n Shakespeare in Southern Africa - Heaven or havoc? The end of

Volume 24, Issue 1
  • ISSN : 1011-582X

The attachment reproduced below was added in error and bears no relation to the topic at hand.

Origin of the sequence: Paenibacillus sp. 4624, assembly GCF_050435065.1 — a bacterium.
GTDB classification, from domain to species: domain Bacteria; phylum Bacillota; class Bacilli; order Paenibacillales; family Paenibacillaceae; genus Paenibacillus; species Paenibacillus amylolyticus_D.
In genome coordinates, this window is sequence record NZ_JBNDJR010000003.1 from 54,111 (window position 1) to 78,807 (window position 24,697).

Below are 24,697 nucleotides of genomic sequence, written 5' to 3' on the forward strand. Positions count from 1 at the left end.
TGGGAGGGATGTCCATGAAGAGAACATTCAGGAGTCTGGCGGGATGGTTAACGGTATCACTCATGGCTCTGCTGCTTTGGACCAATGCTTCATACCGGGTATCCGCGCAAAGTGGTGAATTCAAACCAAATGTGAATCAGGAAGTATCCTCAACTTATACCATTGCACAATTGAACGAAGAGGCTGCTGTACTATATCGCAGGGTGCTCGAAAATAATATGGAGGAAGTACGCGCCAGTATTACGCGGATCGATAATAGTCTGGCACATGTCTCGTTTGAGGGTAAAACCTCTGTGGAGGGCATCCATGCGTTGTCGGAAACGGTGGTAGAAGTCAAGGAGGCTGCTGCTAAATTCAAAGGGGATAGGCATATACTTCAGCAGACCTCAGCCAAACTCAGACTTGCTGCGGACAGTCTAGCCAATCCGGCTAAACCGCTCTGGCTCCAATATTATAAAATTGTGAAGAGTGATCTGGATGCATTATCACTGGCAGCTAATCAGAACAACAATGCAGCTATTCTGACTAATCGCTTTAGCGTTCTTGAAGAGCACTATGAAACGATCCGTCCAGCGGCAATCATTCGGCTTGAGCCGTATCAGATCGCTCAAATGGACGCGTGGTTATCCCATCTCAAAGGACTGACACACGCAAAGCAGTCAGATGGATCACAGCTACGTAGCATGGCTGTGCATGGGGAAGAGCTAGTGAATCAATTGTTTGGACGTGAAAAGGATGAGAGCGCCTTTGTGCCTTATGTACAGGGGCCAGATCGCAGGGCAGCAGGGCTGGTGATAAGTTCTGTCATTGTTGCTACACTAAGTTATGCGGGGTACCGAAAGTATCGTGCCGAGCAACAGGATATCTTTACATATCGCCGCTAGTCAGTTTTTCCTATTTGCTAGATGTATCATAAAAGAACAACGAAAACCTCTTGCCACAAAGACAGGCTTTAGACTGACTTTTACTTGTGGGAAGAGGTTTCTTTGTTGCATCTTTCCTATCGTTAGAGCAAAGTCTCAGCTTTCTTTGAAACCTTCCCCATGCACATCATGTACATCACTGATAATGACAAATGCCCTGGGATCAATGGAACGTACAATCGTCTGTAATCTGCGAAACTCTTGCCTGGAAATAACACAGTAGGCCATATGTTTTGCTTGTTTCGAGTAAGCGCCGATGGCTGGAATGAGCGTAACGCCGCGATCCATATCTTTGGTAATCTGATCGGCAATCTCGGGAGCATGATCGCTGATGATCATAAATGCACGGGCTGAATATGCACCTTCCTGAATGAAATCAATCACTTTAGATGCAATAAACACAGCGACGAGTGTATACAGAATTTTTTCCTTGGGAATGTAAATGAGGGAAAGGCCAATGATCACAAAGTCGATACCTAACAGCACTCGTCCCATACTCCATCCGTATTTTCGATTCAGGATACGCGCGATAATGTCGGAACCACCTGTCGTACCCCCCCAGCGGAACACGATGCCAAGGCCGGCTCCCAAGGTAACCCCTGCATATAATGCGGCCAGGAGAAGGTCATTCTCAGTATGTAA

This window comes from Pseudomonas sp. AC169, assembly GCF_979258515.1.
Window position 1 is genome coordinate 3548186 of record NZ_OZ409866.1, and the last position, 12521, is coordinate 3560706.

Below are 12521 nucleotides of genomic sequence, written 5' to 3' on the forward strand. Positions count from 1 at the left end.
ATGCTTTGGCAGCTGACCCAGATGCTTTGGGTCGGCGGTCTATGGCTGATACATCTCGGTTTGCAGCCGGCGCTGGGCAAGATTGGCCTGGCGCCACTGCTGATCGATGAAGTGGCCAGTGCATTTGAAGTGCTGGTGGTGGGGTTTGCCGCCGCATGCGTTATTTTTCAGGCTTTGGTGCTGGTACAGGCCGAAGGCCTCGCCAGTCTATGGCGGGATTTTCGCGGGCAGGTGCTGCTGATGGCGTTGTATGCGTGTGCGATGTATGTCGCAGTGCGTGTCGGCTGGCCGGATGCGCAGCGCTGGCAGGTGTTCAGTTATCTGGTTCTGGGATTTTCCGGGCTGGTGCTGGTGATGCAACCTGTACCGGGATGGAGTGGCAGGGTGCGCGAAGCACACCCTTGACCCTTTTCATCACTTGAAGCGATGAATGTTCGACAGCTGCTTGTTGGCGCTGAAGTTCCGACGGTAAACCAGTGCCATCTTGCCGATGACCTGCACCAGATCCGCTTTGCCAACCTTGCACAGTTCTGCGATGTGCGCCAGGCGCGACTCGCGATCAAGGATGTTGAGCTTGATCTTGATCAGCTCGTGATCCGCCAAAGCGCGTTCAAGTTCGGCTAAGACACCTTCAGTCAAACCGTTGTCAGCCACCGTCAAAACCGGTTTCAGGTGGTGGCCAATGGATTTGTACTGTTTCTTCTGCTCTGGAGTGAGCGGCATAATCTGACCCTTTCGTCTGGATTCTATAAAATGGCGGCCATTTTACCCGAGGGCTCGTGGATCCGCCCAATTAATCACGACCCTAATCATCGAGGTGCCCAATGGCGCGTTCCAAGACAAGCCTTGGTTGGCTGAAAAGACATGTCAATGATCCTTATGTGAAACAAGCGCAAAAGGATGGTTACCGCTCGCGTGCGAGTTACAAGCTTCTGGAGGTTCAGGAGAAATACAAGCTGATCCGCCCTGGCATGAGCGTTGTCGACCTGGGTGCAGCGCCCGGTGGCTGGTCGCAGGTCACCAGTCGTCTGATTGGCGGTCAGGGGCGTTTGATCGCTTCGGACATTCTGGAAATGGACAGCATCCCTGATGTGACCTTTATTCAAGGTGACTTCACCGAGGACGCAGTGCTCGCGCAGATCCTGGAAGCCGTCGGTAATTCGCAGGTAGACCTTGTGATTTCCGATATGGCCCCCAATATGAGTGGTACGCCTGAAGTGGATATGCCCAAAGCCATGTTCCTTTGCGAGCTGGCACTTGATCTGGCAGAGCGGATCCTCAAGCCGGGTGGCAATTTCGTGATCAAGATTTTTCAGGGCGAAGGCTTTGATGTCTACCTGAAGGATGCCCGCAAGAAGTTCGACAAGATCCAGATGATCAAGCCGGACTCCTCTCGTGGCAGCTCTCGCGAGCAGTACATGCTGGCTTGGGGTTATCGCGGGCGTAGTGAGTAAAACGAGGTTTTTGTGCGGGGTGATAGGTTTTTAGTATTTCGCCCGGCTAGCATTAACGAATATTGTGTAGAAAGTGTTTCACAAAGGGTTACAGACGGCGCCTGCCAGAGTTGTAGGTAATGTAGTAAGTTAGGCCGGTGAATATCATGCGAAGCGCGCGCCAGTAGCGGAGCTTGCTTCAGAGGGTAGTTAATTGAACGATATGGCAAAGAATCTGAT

Ever since A.C. Bradley sought to explain "what actually happens in the play" (93), there has been widespread disagreement among Shakespearean scholars about what does actually happen in , and about what meaning to attach to the events of the play. In the broadest terms the critical debate divides into two lines of tradition. The first, which can be traced through C.S. Lewis, Maynard Mack, H.D.F. Kitto, G.B. Harrison, John Holloway, Kenneth Muir, Diana Devlin and others, interprets the play as the working out of divine purpose, or at least as justice finally being served and peace and order being restored. The second line, which includes G. Wilson Knight, L.C. Knights, Sydney Bolt, Eleanor Prosser and Graham Holderness, regards the play as presenting a rather darker and more problematic worldview. In this article, I offer a contribution to this debate by arguing that critics belonging to the second line do not go far enough - that in fact represents the blackest of all Shakespeare's tragedies and expresses a vision of life which is unrelentingly bleak and pessimistic.

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